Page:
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Fish & Endocrine Disruptors

Introduction There is growing scientific consensus that numerous industrial and agricultural chemicals have the ability to interfere with endocrine systems and hormonal activities of all animals including fish. These endocrine disrupting chemicals (EDCs) are thought to be especially important at the larval or developmental stages of fish, disrupting sexual development, behaviour and fertility. The viability of commercial and ecologically important marine and freshwater fish stocks may be threatened by the feminisation of male fish by a range of EDCs. WWF believes there is already sufficient evidence to suggest that a precautionary approach should be adopted to try to minimise the effects of these chemicals now. · Egg-producing cells in the male testis · Reduced testis growth rates and size · Female reproductive tracts · Increased liver size · Increased levels of vitellogenin (egg protein) Recent evidence from the University of Newcastle suggests that there are oestrogenic effects on wild population of marine fish exposed to sewage effluent. In marine waters, m a l e

Exposure of Fish Both marine and freshwater fish are exposed to a variety of EDCs from a range of sources. Effluents from industrial sites containing EDCs such as alkylphenol ethoxylates or bisphenol A, agricultural run-off which contains a number of endocrine disrupting pesticides and residues, sewage effluent which has shown to exert an oestrogenic effect on male fish, and sewage sludge dumped at sea all result in the exposure of fish to EDCs.

flounder in the Tyne, Mersey and Solway estuaries have been found to show signs of feminisation. This has raised fears over the long-term effects on fish populations in waters receiving significant volumes of effluents.

Impact on Fish Research in Germany has shown changes in sex ratios in zander in the Havel and in perch in the Lower Elbe. This is being related to the exposure of fish in these rivers to EDCs. Research has been carried out by the Environment Agency of England and Wales and the UK's Natural Effects of Environment Research Council (NERC) into Endocrine Disrupting the incidence of reproductive effects in Chemicals fish in five different rivers in the UK. The on Fish research has suggested that "the incidence of the feminisation of male fish is higher than previously thought and is associated with discharges from sewage treatment works". Effects found have included:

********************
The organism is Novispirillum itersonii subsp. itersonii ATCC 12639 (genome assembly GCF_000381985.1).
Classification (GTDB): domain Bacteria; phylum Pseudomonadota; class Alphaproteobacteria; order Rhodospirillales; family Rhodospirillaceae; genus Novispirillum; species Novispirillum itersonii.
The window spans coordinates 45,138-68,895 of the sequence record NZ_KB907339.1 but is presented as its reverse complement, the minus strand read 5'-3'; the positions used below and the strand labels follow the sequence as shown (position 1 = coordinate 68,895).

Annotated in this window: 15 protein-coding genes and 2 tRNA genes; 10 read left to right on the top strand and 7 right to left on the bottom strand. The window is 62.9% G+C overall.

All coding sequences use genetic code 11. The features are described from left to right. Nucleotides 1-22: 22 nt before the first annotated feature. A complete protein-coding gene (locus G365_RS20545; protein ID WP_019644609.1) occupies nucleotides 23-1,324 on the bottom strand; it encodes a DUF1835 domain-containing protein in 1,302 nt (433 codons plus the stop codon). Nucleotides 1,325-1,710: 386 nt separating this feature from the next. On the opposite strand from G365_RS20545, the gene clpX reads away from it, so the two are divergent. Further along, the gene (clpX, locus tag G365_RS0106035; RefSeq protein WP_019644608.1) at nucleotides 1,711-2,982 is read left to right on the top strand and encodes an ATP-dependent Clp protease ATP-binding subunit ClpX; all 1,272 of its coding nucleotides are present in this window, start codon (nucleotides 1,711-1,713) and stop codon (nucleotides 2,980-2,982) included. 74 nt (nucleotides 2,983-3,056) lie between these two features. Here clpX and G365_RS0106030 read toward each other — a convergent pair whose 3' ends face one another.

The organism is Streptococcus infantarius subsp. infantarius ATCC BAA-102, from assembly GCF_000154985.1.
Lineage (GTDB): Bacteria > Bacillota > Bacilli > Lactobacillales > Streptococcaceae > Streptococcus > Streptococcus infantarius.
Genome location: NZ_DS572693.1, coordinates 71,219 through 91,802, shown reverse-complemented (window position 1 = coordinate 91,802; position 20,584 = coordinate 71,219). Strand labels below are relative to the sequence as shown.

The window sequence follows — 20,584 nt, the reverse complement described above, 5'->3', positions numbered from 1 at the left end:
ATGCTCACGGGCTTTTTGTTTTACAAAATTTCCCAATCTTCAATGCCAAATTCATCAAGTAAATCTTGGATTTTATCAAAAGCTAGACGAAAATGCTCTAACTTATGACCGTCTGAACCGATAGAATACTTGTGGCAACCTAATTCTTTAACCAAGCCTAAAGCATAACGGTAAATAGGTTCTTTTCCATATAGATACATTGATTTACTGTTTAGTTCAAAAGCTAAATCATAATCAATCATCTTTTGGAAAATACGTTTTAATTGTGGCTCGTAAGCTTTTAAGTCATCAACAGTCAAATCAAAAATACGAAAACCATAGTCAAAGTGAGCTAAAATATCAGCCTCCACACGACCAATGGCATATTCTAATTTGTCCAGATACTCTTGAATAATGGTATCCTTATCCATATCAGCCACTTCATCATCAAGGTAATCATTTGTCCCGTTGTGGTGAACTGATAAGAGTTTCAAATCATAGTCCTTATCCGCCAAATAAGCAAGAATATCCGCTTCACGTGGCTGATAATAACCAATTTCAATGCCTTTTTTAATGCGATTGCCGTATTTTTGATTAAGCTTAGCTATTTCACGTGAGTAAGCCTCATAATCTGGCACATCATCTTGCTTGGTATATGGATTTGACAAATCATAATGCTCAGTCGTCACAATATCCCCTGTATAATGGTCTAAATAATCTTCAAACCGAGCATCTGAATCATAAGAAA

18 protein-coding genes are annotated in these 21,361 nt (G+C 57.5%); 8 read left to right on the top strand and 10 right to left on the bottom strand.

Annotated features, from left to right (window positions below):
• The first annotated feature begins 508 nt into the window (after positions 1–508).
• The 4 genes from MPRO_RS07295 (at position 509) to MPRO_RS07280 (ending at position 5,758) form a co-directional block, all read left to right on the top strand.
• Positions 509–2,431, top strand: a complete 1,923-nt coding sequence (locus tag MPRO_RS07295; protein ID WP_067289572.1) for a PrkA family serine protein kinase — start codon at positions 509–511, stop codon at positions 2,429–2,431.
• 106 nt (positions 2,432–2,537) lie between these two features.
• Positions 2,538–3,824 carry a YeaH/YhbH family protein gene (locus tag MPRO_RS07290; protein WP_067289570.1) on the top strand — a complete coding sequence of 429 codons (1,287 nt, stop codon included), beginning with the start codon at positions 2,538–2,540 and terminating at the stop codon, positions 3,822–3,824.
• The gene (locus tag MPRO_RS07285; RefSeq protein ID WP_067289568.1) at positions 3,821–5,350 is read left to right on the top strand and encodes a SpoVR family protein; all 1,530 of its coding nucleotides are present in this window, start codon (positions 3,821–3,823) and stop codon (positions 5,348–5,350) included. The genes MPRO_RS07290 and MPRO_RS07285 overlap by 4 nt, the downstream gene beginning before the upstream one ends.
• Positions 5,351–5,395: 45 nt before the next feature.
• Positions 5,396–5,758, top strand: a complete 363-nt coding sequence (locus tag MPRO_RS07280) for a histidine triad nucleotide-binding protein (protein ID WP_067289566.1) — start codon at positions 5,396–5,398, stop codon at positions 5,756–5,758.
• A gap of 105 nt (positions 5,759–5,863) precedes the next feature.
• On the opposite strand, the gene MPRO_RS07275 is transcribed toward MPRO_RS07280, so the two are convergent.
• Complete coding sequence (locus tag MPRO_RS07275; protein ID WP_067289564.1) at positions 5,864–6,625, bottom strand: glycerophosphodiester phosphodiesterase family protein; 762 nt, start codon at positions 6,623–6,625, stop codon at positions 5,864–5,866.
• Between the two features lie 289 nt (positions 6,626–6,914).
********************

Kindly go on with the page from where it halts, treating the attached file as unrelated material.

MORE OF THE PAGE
For information, contact: Stephan Lutter WWF North-East Atlantic Programme Am Güthpol 11 · D-28757 Bremen · Germany Tel: +49 421 65846-22 · Fax: +49 421 65846-12 E-mail: [email protected]

Examples of Substances Known or Suspected to be Endocrine Disrupting Chemicals (EDCs) Pesticides: atrazine, 2,4-D, DDE, DDT, diazinon, diuron, endosulfan, fenthrothion, glyphosate, lindane, linuron, parathion, permethrin, simazine, TBT, trifluralin, vinclozolin. Industrial chemicals or breakdown products: bisphenol A, dioxins, nonylphenol, PCBs, some phthalates. North-East Atlantic and International Action Unnaturally high prevalence of diseases and larval malformations in commercially and/or ecologically important marine fish stocks have been the subjects of much debate since the 2nd International Conference on the Protection of the North Sea in 1987. The 4th International Conference on the Protection of the North Sea in 1995 acknowledged the significance of hormone mimicking substances for marine organisms including fish. The Ministerial Declaration on the Protection of the North Sea at Esbjerg specifically highlighted EDCs and requested the Oslo and Paris Commissions (OSPAR) and the European Commission to "adopt necessary measures" by the year 2000. WWF proposed to the Intermediate Ministerial Meeting (IMM) for the Fifth International Conference on the

Case Study: Effect on Fish in UK Rivers *